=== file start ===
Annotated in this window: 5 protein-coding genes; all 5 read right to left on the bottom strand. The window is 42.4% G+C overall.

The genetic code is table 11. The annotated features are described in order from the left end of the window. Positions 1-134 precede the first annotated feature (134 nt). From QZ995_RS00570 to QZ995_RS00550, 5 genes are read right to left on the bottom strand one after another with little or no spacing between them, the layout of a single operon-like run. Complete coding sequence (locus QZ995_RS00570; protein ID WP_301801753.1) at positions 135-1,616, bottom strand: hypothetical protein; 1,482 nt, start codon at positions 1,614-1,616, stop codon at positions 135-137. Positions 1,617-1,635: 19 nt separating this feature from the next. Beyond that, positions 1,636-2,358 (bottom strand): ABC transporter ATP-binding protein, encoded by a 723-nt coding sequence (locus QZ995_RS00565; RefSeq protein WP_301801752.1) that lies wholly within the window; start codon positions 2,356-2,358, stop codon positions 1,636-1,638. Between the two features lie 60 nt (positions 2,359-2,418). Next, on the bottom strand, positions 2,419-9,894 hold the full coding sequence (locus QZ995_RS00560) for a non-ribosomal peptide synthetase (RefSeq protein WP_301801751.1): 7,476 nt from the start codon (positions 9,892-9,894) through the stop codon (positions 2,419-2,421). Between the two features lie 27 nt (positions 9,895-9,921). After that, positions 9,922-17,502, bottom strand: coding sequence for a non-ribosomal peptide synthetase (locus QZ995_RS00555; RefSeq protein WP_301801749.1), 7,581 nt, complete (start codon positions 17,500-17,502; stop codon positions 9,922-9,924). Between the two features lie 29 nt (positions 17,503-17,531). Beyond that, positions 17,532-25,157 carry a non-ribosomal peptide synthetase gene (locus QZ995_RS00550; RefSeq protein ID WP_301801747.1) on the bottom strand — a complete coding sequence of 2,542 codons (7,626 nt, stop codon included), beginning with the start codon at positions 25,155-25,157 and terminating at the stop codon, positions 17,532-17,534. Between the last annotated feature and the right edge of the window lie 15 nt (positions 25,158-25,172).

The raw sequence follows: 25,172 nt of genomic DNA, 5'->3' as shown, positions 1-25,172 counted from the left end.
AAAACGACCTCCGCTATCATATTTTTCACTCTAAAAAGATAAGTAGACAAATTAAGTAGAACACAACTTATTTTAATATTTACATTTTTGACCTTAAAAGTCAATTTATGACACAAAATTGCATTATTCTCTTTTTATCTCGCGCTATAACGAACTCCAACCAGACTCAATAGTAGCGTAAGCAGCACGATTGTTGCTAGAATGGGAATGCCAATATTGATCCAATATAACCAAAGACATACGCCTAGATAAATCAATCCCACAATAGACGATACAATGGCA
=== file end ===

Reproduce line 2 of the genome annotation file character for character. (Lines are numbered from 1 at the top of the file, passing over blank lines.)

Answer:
The genetic code is table 11. The annotated features are described in order from the left end of the window. Positions 1-134 precede the first annotated feature (134 nt). From QZ995_RS00570 to QZ995_RS00550, 5 genes are read right to left on the bottom strand one after another with little or no spacing between them, the layout of a single operon-like run. Complete coding sequence (locus QZ995_RS00570; protein ID WP_301801753.1) at positions 135-1,616, bottom strand: hypothetical protein; 1,482 nt, start codon at positions 1,614-1,616, stop codon at positions 135-137. Positions 1,617-1,635: 19 nt separating this feature from the next. Beyond that, positions 1,636-2,358 (bottom strand): ABC transporter ATP-binding protein, encoded by a 723-nt coding sequence (locus QZ995_RS00565; RefSeq protein WP_301801752.1) that lies wholly within the window; start codon positions 2,356-2,358, stop codon positions 1,636-1,638. Between the two features lie 60 nt (positions 2,359-2,418). Next, on the bottom strand, positions 2,419-9,894 hold the full coding sequence (locus QZ995_RS00560) for a non-ribosomal peptide synthetase (RefSeq protein WP_301801751.1): 7,476 nt from the start codon (positions 9,892-9,894) through the stop codon (positions 2,419-2,421). Between the two features lie 27 nt (positions 9,895-9,921). After that, positions 9,922-17,502, bottom strand: coding sequence for a non-ribosomal peptide synthetase (locus QZ995_RS00555; RefSeq protein WP_301801749.1), 7,581 nt, complete (start codon positions 17,500-17,502; stop codon positions 9,922-9,924). Between the two features lie 29 nt (positions 17,503-17,531). Beyond that, positions 17,532-25,157 carry a non-ribosomal peptide synthetase gene (locus QZ995_RS00550; RefSeq protein ID WP_301801747.1) on the bottom strand — a complete coding sequence of 2,542 codons (7,626 nt, stop codon included), beginning with the start codon at positions 25,155-25,157 and terminating at the stop codon, positions 17,532-17,534. Between the last annotated feature and the right edge of the window lie 15 nt (positions 25,158-25,172).